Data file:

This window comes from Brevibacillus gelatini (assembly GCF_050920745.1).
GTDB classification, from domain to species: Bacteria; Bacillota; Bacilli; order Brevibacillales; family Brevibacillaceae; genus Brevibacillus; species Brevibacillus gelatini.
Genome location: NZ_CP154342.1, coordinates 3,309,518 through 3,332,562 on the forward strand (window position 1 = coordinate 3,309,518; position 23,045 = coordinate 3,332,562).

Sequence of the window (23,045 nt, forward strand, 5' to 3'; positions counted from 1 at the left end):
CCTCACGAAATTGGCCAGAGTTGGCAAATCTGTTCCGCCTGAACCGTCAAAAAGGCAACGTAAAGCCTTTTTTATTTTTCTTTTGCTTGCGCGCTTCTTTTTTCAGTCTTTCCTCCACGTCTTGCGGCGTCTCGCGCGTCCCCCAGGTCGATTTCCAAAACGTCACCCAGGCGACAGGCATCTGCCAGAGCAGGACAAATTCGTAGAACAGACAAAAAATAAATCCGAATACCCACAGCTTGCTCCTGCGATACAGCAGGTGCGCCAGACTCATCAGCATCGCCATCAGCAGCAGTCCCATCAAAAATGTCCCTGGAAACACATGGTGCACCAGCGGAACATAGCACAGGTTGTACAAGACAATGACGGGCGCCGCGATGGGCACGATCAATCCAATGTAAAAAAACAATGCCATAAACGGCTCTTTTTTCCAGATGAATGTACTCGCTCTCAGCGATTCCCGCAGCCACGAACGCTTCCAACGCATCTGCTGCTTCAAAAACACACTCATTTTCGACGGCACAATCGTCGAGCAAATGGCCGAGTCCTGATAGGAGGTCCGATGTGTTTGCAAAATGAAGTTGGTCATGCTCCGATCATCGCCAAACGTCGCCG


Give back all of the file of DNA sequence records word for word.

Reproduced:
This window comes from Brevibacillus gelatini (assembly GCF_050920745.1).
GTDB classification, from domain to species: Bacteria; Bacillota; Bacilli; order Brevibacillales; family Brevibacillaceae; genus Brevibacillus; species Brevibacillus gelatini.
Genome location: NZ_CP154342.1, coordinates 3,309,518 through 3,332,562 on the forward strand (window position 1 = coordinate 3,309,518; position 23,045 = coordinate 3,332,562).

Sequence of the window (23,045 nt, forward strand, 5' to 3'; positions counted from 1 at the left end):
CCTCACGAAATTGGCCAGAGTTGGCAAATCTGTTCCGCCTGAACCGTCAAAAAGGCAACGTAAAGCCTTTTTTATTTTTCTTTTGCTTGCGCGCTTCTTTTTTCAGTCTTTCCTCCACGTCTTGCGGCGTCTCGCGCGTCCCCCAGGTCGATTTCCAAAACGTCACCCAGGCGACAGGCATCTGCCAGAGCAGGACAAATTCGTAGAACAGACAAAAAATAAATCCGAATACCCACAGCTTGCTCCTGCGATACAGCAGGTGCGCCAGACTCATCAGCATCGCCATCAGCAGCAGTCCCATCAAAAATGTCCCTGGAAACACATGGTGCACCAGCGGAACATAGCACAGGTTGTACAAGACAATGACGGGCGCCGCGATGGGCACGATCAATCCAATGTAAAAAAACAATGCCATAAACGGCTCTTTTTTCCAGATGAATGTACTCGCTCTCAGCGATTCCCGCAGCCACGAACGCTTCCAACGCATCTGCTGCTTCAAAAACACACTCATTTTCGACGGCACAATCGTCGAGCAAATGGCCGAGTCCTGATAGGAGGTCCGATGTGTTTGCAAAATGAAGTTGGTCATGCTCCGATCATCGCCAAACGTCGCCG